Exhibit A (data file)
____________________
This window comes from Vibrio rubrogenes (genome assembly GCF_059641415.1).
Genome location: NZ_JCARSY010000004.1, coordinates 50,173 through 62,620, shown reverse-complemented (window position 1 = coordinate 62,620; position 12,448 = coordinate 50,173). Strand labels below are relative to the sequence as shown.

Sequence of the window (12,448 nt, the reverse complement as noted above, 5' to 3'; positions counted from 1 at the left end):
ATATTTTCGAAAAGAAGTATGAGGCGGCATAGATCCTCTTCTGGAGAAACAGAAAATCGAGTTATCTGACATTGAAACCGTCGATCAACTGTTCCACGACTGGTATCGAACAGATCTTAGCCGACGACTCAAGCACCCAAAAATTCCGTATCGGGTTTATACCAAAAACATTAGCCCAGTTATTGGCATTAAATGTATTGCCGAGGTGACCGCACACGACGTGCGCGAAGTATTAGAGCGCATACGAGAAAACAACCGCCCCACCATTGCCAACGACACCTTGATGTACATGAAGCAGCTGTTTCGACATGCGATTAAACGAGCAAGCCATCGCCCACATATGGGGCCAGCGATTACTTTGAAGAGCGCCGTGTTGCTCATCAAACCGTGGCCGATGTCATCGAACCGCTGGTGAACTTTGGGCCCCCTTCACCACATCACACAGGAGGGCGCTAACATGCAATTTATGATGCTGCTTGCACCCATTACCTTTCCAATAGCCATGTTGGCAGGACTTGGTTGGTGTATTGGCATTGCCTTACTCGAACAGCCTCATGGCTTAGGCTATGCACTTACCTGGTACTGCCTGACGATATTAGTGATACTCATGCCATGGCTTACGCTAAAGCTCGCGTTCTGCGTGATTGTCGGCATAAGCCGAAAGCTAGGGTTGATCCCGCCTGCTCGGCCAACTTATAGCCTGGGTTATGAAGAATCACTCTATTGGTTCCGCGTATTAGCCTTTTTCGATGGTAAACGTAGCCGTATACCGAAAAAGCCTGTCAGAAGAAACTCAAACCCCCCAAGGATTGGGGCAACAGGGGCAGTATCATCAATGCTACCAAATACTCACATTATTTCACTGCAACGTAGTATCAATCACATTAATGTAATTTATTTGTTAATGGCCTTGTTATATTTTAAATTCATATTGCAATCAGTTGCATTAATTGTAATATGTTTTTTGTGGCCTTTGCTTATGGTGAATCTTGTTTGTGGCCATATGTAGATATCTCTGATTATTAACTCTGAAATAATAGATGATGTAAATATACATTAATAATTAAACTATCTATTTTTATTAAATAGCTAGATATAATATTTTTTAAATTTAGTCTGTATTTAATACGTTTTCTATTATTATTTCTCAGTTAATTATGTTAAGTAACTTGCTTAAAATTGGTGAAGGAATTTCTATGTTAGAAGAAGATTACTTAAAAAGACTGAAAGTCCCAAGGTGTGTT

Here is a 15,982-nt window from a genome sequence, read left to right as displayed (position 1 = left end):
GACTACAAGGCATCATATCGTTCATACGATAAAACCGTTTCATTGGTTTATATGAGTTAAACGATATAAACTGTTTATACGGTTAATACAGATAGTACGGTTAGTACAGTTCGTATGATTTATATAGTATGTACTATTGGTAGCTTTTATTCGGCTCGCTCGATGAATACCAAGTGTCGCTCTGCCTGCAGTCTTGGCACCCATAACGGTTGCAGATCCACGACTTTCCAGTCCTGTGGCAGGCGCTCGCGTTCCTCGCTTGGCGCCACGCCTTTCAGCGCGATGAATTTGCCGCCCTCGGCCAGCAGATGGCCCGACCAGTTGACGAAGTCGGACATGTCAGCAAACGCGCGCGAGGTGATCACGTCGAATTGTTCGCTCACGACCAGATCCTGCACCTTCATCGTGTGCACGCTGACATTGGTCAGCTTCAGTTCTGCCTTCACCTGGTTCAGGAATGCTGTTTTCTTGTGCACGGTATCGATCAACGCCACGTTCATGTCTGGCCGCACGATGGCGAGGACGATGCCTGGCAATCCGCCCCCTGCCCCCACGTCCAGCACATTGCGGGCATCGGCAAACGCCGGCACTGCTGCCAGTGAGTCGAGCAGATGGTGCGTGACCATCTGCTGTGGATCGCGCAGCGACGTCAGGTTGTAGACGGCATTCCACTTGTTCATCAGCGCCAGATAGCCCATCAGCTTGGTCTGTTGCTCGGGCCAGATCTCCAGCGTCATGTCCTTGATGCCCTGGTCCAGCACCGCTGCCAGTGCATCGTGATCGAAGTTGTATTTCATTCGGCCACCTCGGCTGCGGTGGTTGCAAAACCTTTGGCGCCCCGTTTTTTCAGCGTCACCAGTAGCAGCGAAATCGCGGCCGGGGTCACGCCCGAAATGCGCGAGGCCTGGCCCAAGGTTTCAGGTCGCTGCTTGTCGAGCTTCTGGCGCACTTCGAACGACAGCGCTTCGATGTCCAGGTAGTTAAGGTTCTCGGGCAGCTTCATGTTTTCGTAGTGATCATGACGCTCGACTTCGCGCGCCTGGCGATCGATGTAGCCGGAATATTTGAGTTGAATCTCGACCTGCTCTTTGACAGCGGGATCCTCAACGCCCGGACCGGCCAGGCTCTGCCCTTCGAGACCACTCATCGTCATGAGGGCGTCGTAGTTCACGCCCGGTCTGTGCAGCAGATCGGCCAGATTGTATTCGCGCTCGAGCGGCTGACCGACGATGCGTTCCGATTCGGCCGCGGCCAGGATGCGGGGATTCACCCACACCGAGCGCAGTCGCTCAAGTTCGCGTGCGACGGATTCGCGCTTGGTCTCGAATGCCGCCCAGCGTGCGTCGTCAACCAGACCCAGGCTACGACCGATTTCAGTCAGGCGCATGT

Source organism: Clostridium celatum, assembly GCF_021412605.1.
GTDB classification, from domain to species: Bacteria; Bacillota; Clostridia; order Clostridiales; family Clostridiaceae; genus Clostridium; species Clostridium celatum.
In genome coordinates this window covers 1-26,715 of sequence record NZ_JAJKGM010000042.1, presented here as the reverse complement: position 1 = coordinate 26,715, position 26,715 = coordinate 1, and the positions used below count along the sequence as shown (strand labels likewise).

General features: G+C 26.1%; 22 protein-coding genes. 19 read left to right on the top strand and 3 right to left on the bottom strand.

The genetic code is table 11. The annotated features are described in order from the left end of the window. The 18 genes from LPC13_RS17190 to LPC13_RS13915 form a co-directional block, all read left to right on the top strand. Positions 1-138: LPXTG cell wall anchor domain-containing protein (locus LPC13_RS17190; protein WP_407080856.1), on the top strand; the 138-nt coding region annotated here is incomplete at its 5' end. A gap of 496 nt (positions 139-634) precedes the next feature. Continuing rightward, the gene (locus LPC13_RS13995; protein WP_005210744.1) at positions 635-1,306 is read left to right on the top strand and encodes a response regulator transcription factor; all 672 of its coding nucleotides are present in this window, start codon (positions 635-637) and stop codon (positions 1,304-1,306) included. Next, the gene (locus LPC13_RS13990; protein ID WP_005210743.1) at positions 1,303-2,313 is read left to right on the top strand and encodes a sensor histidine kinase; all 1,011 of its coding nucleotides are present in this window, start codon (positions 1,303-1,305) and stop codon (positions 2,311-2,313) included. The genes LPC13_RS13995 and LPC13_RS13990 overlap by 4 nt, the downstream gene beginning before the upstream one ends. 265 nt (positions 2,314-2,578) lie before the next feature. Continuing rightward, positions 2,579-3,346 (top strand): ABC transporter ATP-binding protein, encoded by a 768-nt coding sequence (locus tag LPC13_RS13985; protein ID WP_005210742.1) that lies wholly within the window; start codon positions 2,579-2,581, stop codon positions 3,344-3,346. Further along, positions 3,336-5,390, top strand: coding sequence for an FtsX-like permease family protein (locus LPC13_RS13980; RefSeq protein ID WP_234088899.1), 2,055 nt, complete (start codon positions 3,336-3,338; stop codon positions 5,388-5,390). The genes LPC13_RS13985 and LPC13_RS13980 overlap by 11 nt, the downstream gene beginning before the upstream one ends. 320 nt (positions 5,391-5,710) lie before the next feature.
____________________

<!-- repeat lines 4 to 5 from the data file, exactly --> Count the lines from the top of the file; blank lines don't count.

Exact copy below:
ATATTTTCGAAAAGAAGTATGAGGCGGCATAGATCCTCTTCTGGAGAAACAGAAAATCGAGTTATCTGACATTGAAACCGTCGATCAACTGTTCCACGACTGGTATCGAACAGATCTTAGCCGACGACTCAAGCACCCAAAAATTCCGTATCGGGTTTATACCAAAAACATTAGCCCAGTTATTGGCATTAAATGTATTGCCGAGGTGACCGCACACGACGTGCGCGAAGTATTAGAGCGCATACGAGAAAACAACCGCCCCACCATTGCCAACGACACCTTGATGTACATGAAGCAGCTGTTTCGACATGCGATTAAACGAGCAAGCCATCGCCCACATATGGGGCCAGCGATTACTTTGAAGAGCGCCGTGTTGCTCATCAAACCGTGGCCGATGTCATCGAACCGCTGGTGAACTTTGGGCCCCCTTCACCACATCACACAGGAGGGCGCTAACATGCAATTTATGATGCTGCTTGCACCCATTACCTTTCCAATAGCCATGTTGGCAGGACTTGGTTGGTGTATTGGCATTGCCTTACTCGAACAGCCTCATGGCTTAGGCTATGCACTTACCTGGTACTGCCTGACGATATTAGTGATACTCATGCCATGGCTTACGCTAAAGCTCGCGTTCTGCGTGATTGTCGGCATAAGCCGAAAGCTAGGGTTGATCCCGCCTGCTCGGCCAACTTATAGCCTGGGTTATGAAGAATCACTCTATTGGTTCCGCGTATTAGCCTTTTTCGATGGTAAACGTAGCCGTATACCGAAAAAGCCTGTCAGAAGAAACTCAAACCCCCCAAGGATTGGGGCAACAGGGGCAGTATCATCAATGCTACCAAATACTCACATTATTTCACTGCAACGTAGTATCAATCACATTAATGTAATTTATTTGTTAATGGCCTTGTTATATTTTAAATTCATATTGCAATCAGTTGCATTAATTGTAATATGTTTTTTGTGGCCTTTGCTTATGGTGAATCTTGTTTGTGGCCATATGTAGATATCTCTGATTATTAACTCTGAAATAATAGATGATGTAAATATACATTAATAATTAAACTATCTATTTTTATTAAATAGCTAGATATAATATTTTTTAAATTTAGTCTGTATTTAATACGTTTTCTATTATTATTTCTCAGTTAATTATGTTAAGTAACTTGCTTAAAATTGGTGAAGGAATTTCTATGTTAGAAGAAGATTACTTAAAAAGACTGAAAGTCCCAAGGTGTGTT

Here is a 15,982-nt window from a genome sequence, read left to right as displayed (position 1 = left end):